Gic Chic
Sunday, May 23, 2004
Nothing New Under the Sun

Security is an area of knowledge that provides endless fascinating problems for the logician in me to mull over. One of the ones that has struck most recently involves the effects of key compromise. As public key cryptosystems and their associated protocols begin to dominate the landscape, the impact of key compromise will become dramatic. This area of security has not been investigated as thoroughly as others, enhancing the risk further. If a compromise ever were to happen, the impact on internet based commerce could be significant. How can we mitigate this threat before the landscape is rife with opportunity for the criminal element?

Flashback: quite a while back, I designed a system which I called SecureComm. This system enhanced the security of modem connections through a variety of mechanisms, including callbacks and traffic analysis. The purpose of these enhancements was to verify the identity of the caller in such a way that mitigated the risk that they were not who they claimed to be. In the case of a phone connection, calling back to a known number was helpful, but not preventative, since an intercepted phone line could result in the same behavior. Traffic analysis, in the form of "is this call and content in line with our expectations, based on who the caller claims to be?", further helped ensure the authenticity of the claimed identity. Nothing here was capable of absolutely ensuring that a key compromise had not occurred; such a protocol might very well not exist. Still, anything that could improve the probability was helpful.

So, quite simply, I am proposing a SecureComm mechanism for today's internet commerce environment. Specifically, web service based requests. What does this mean specifically?

Callbacks are easily implemented, though their specification as a web service can be a bit tricky. Still, despite the fact that none of the extant models appear to completely cover the possibility, the concept is easy enough to understand. A service provider specifies their services, including initiation and execution interfaces. The initiation interface (called once when a requestor wants access to a callback web service) requires that the invoker specify an entry from a provided list that shows what web service they are standing up to respond to the service execution request. When the requestor makes a call to the execution service, they are only told that the request was understood-- no actual request result is provided, and the connection is broken. The provider then calls the service specified by the requestor during initiation, providing the result.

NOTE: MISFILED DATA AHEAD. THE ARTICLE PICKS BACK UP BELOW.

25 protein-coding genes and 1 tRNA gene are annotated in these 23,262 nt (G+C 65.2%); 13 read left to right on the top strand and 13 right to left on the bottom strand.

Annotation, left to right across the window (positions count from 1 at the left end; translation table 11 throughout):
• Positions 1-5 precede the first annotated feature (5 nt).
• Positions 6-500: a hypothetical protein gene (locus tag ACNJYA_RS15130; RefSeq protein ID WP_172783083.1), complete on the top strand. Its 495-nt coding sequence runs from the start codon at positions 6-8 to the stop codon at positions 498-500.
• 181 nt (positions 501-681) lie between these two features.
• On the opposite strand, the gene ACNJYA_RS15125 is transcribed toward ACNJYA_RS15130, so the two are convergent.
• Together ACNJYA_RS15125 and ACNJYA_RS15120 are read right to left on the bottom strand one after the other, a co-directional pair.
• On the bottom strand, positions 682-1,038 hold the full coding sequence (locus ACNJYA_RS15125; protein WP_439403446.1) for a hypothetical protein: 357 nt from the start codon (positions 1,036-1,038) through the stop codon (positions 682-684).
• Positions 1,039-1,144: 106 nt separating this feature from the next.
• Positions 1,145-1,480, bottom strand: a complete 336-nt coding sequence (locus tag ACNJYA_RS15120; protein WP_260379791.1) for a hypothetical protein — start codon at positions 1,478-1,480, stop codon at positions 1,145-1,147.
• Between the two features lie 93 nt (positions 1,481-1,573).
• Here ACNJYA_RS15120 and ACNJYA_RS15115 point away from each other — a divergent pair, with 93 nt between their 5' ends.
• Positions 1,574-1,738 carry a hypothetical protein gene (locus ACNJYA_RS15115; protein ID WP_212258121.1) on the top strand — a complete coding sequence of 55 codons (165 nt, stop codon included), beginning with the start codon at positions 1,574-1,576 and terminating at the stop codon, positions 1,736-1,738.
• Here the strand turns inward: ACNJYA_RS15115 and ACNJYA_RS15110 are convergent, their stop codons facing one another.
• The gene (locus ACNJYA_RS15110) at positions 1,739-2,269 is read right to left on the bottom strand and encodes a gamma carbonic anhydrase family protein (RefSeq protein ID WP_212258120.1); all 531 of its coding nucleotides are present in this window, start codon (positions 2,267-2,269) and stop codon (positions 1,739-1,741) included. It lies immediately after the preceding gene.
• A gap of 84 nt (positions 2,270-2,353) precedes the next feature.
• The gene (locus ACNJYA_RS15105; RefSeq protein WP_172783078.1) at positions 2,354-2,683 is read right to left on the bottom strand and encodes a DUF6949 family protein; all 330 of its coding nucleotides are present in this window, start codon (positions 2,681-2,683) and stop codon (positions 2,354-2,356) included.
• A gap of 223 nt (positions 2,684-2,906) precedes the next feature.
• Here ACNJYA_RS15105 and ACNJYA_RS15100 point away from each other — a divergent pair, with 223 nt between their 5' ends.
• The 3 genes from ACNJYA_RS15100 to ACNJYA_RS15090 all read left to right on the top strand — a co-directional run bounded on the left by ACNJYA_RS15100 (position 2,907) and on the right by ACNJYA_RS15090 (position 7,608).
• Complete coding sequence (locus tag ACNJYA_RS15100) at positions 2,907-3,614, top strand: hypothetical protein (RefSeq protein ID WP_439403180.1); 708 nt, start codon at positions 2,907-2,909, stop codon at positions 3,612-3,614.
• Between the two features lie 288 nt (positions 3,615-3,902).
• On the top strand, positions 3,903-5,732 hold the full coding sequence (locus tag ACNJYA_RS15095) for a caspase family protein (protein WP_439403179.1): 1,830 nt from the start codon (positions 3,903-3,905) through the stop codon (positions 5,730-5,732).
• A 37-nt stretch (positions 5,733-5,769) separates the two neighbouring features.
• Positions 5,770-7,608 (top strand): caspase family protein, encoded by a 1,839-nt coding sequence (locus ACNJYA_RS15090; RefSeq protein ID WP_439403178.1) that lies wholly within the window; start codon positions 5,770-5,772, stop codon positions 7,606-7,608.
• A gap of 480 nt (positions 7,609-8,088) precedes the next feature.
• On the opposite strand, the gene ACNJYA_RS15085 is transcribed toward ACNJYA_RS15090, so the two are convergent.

What have we achieved? Assuming all the messages are signed, the requestor cannot deny that they made the request-- it has their signature, after all. But if they did not actually make the request, a compromise event is indicated. To prevent this detection, the compromiser would have to intercept the response service call from the provider to the requestor. Not an impossible task, but a much more difficult one.

Once the compromise event is detected, the requestor can begin the process of key revocation. In order to maximize the effectiveness of such revocation, we can add parameters to the initiation process that specify how often the key's status should be checked against a trusted agent; this provides us something akin to SecureComm's traffic analysis function. As requests are received, if the parameters specified in the initiation request are triggered, the provider (prior to processing the request) checks with the trusted agent to verify the key's integrity.  Based on the relationship between the trusted agent and the assumed requestor, the agent may initiate another validation service with the requestor, and use the response, or they may just check the key's status in their data store.  In either case, if a compromised key is indicated, the provider can remove initiation information from their service for the requestor, and callback the requestor service to inform them of this result.

Well, I've certainly said a lot, some of which hopefully makes sense. There are lots of interesting interactions in here that I am continuing to reflect on. For instance, the ability to "stack" validation parameters can result in an escalated trust system. The ability to specify callbacks that are not web service based can enhance the security of the protocol by increasing the challenge of interception. Stay tuned, if you care: someday soon I might just move some of those ideas forward.  I might also more formally specify the information in this post (in fact, that work has already begun). If / when that becomes available, I will post that document as well.

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